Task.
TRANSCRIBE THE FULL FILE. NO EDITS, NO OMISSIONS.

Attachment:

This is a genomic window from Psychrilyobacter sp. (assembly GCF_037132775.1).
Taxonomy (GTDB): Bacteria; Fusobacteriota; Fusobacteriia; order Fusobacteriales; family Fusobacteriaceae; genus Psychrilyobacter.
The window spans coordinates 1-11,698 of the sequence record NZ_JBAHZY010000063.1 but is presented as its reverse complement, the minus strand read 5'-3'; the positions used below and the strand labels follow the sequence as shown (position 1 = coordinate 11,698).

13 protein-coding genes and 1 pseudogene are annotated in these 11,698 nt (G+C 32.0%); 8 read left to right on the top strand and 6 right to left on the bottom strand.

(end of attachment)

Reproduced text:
This is a genomic window from Psychrilyobacter sp. (assembly GCF_037132775.1).
Taxonomy (GTDB): Bacteria; Fusobacteriota; Fusobacteriia; order Fusobacteriales; family Fusobacteriaceae; genus Psychrilyobacter.
The window spans coordinates 1-11,698 of the sequence record NZ_JBAHZY010000063.1 but is presented as its reverse complement, the minus strand read 5'-3'; the positions used below and the strand labels follow the sequence as shown (position 1 = coordinate 11,698).

13 protein-coding genes and 1 pseudogene are annotated in these 11,698 nt (G+C 32.0%); 8 read left to right on the top strand and 6 right to left on the bottom strand.